« Forgotten Camera: Jamie Pillers | Main | Please Don't Forget! »

Sunday, 31 August 2008


Feed You can follow this conversation by subscribing to the comment feed for this post.

This is a really lovely shot and I think a perfect example of two things. First, how technical faults (blown hightlights) and second, how well film still works so well in some cases. This is a really good shot and only adds to the fuel of my fire for wanting a Canonet. Unfortunately, they are really pricey where I am.

I love this camera. It's one of the cheapest cameras I own and maybe the one I use the most. It took a few minutes to figure out how to hold it comfortably while focusing, but after that it feels like a part of me.

Also, great shot!

Thanks for reminding about this nice camera. We used to have a Canon G-III QL 17 (f/1.7) at home, and I spent quite a few hours trying it out and reading through the manual, and of course taking photos with it. My mother had an ancient 6x6cm camera, which I was not allowed to use, but the Canon G-III was more or less free for me to use.

When I was 15 years old, I got a Minolta XG-1 with a 50mm f/1.7 lens. I believe that one of the biggest reasons for buying the Minolta SLR (instead of Canon or Pentax) was the f/1.7 aperture on the standard lens.

This photograph by itself proves the case for your series on forgotten cameras. Wonderful photograph.

a picture full of "stimmung". wonderful!

Help us out here...my autotranslation widget translates "stimmung" as "tendency."


Mike J.

"stimmung" means atmosphere, mood.

Wow, that Canonet looks like a million, compared to most of what's made today... and the portrait sure aint bad either!

The "eyes" make this photo. Well done and what a nice looking camera.

"stimmung" means "atmosphere" or "spirit"

Stimmung could be translated to "mood", "atmosphere", "spirit" and more.
http://dict.leo.org is your translator of choice when it comes to german words. (or vice versa for germophones like me)

Great image! It brings back memories for me, my 1st 35mm was a Canonet 28 http://www.camerapedia.org/wiki/Canon_Canonet_28 (got it for Christmas of '84 and which I still own). This has inspired me to dust it off and run a roll through it. I'm thinking some BW400CN would be great.


Mine mine mine!

This was my first camera, which mysteriously appeared in my possession as a teen. Nobody can now remember whose it was before it was mine, but it was definitely a hand-me-down.

I loved that camera, but was jealous of my brother's AE-1 and my father's Yashica. Mine wasn't a real camera, what with the fixed lens and almost-compact body. I used it all through high school, though, until my father passed his Yashica along to me.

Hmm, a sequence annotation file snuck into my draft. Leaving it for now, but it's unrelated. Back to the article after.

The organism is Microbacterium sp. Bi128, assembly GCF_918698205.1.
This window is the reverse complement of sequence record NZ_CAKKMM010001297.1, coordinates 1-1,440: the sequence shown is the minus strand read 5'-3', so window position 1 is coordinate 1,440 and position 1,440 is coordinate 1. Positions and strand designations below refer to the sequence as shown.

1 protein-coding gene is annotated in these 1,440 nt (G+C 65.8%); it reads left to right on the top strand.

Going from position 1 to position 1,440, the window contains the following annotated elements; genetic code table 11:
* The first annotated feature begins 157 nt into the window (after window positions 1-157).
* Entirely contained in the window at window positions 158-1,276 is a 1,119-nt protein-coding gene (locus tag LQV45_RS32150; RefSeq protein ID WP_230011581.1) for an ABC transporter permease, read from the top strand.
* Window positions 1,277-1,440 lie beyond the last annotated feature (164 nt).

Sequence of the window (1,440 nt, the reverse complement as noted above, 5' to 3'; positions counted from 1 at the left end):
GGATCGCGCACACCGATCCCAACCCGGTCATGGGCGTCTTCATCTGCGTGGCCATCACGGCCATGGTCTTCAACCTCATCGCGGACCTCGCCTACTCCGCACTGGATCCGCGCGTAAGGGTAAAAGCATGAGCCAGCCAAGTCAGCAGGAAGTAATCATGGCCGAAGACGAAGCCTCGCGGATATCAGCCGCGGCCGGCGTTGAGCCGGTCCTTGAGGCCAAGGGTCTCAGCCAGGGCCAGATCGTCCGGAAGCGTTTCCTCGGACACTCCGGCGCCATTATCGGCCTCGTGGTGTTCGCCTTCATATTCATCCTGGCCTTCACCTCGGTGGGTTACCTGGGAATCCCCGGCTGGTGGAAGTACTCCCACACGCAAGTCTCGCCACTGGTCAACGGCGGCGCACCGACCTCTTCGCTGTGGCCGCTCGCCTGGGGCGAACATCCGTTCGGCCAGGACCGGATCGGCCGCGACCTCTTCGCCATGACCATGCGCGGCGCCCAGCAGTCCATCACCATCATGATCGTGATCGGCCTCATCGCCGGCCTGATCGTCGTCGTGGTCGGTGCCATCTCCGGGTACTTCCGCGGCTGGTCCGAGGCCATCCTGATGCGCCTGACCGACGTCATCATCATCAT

Just a couple of years ago, I was fondly remembering that camera, and decided to find out what it was, which led me to finding one on ebay, which led me back to the film world. I've moved on to a Zeiss and a Bronica, but I'm still shooting with that joyful little canonet.

So few cameras just feel so right in my hand.

In fact, one of my fantasies involves Canon resurrecting this form factor with a monochrome digital sensor. Woot.

I have to tell you: that is a wonderful portrait. I am impressed.

The Canonet is a lovely camera. During the 1970s a number of inexpensive 35mm rangefinders were manufactured. Many of these cameras have remarkably good lenses and other cool innovations such as a mechanical coupling of the rangefinder and aperture settings that allows the photographer to use a flash in manual mode without having to calculate flash parameters for each shot. I have a collection of about a half dozen of these cameras and I love them. They are small, light, very portable and many have 40mm lenses, my favorite single focal length. My favorite, besides the Canonet, is the Olympus 35 RC. The one downside to these cameras is that most require the old mercury cell batteries, but a good camera repairman can adjust them to be able to use newer battery types.

Stephen Gandy has, by far, the best information on these cameras posted on his Cameraquest site:


Hey Mike, where did you take that shot? As someone lucky enough to have lived in Chicago for 4 years or so, it says Chicago like few other shots I have seen. Congratulations.

I have two of these - my only gripe is that they are a bit fragile. One of them was in a Lowepro lens case which fell off my bag at waist height. The camera fell on a corner of the lens denting the thread and denting the inside of the body as well while cracking the rangefinder window and rendering the meter completely useless.

It still works if I yank on the lens (un-denting the body slightly) before every shutter release.

I've learned my lesson and now use a shoulder strap with a key ring. Take care of your Canonet!

The lens on this camera continues to delight me. As one reviewer wrote, "... if you need a better lens, chances are you need medium format." :)

Thanks to all for the nice comments. To chrisgware I took the photograph at Boston Blackies on Grand Ave. As Paul mentions the lens on this camera is pretty amazing. I'm letting my daughter-in-law shoot with it right now. I'm sure she'll enjoy it.

Fantastic shot. Always wanted one of those GIII's but so far the ones I've found have been inop. Looks like from your results it would be worth the price of a CLA. I should reconsider even one not fully functional.

Dang. Due to this post, I just ordered a working GIII off ebay, together with a lightseal-replacement kit. Ah, well... must scrounge some batteries next.

What a beautiful, beautiful photograph! I bet it looks good as a big print and I bet the subject was thrilled with it.

Wow! That was my first camera. I'd forgotten all about that.

The comments to this entry are closed.



Blog powered by Typepad
Member since 06/2007